John Forrester, President of Cushman & Wakefield, spotlights Brent Cross Town as a new ‘centre’ in the making.
The last year’s events have accelerated our change in thinking about adjacencies when we consider the attraction of a place.
There are now other factors to consider beyond connections into a CBD; specifically, how a location connects orbitally to its neighbours, its links to clusters of knowledge and culture, and its ability to be both a good place to work and to live.
Rather than embracing a ‘hub and spoke’ model for London, it may be that we see a rise in outer borough places placing value on becoming more successful town centres, serving their residents better and supporting thriving local economies.
Brent Cross Town is an important example: the biggest regeneration in north London, it sits between central London and the Oxford-Cambridge Arc, linking into the city, into King’s Cross, and also outward towards both universities. It’s got all of the logistical advantages of connection and accessibility: the North Circular, the M1, the station and access to the underground. Most importantly of all, the site has the critical mass to create a new ‘how’: a new way of working and living in London. The scale of the site is an unusual opportunity in a city that is so highly developed and where ownership tends to be so fragmented. Argent Related can create excellence not just in one or two buildings, but across a significant estate. Control of the spaces in between provides the chance to plan and deliver a coherent regeneration, phased cleverly to establish a sense of place from as early on as possible.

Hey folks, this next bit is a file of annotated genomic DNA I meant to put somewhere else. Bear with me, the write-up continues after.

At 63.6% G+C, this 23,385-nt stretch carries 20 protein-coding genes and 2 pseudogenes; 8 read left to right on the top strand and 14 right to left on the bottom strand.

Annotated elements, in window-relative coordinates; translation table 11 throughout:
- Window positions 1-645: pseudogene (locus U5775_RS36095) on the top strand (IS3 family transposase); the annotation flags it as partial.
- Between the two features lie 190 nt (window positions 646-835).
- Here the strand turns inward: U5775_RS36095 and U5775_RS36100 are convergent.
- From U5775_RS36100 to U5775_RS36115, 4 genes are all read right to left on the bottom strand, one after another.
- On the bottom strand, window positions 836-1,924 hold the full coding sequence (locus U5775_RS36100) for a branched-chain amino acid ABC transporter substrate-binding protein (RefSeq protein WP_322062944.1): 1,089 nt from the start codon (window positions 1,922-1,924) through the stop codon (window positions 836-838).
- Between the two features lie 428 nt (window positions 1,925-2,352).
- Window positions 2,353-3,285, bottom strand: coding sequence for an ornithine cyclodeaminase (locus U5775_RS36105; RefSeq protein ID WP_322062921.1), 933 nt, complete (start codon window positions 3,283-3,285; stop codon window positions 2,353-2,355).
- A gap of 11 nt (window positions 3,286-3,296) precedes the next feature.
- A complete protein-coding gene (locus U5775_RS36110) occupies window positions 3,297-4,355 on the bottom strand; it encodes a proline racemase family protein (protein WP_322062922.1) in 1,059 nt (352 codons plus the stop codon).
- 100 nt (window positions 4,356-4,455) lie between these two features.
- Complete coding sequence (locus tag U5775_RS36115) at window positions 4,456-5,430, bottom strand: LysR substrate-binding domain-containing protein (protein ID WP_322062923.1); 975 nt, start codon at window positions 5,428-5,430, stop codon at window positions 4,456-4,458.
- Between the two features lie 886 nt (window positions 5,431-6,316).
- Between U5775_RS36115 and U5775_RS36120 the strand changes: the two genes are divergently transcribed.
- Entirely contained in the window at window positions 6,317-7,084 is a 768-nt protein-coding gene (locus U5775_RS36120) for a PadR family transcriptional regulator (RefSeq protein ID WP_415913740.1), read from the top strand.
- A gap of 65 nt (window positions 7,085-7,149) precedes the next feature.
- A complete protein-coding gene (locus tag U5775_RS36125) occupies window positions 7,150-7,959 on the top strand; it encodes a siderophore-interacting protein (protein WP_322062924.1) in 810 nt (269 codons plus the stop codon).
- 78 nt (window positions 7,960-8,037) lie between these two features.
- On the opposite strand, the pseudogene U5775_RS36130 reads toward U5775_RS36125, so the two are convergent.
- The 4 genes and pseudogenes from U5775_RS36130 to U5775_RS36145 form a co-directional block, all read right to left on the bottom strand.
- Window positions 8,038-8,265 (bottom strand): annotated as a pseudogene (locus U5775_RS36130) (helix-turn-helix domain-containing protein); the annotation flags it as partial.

Brent Cross Town is also immediately adjacent to an extremely rich diversity of community – and Argent Related is committed to a porosity of approach and to complementing what is already there. Whether living or working in a place, people cherish the feeling of integration with something established and something real. This place offers an alternative to the high-density central urban development we’ve become used to yet avoids the sometimes alienating ‘newness’ or single use of an out-of-centre campus, and we’re hearing loud and clear that businesses, in particular those with a focus on the wellbeing of their staff, want a new option.
When I think of Brent Cross, I think of some lungs. I picture an area that has air, has space, has sky, all the things you can’t get in the very congested traditional centre of London.
If an organisation wanted to move its entire campus of London operations in the next five years, you could possibly only achieve the vision of space and the lungs at Brent Cross. This is the right scheme at the right time. If we get this right, and Argent Related have an incredible track record in this respect, it will become an example of how London can replicate, in new development, its much-loved, established ‘villages’, new centres in their own right.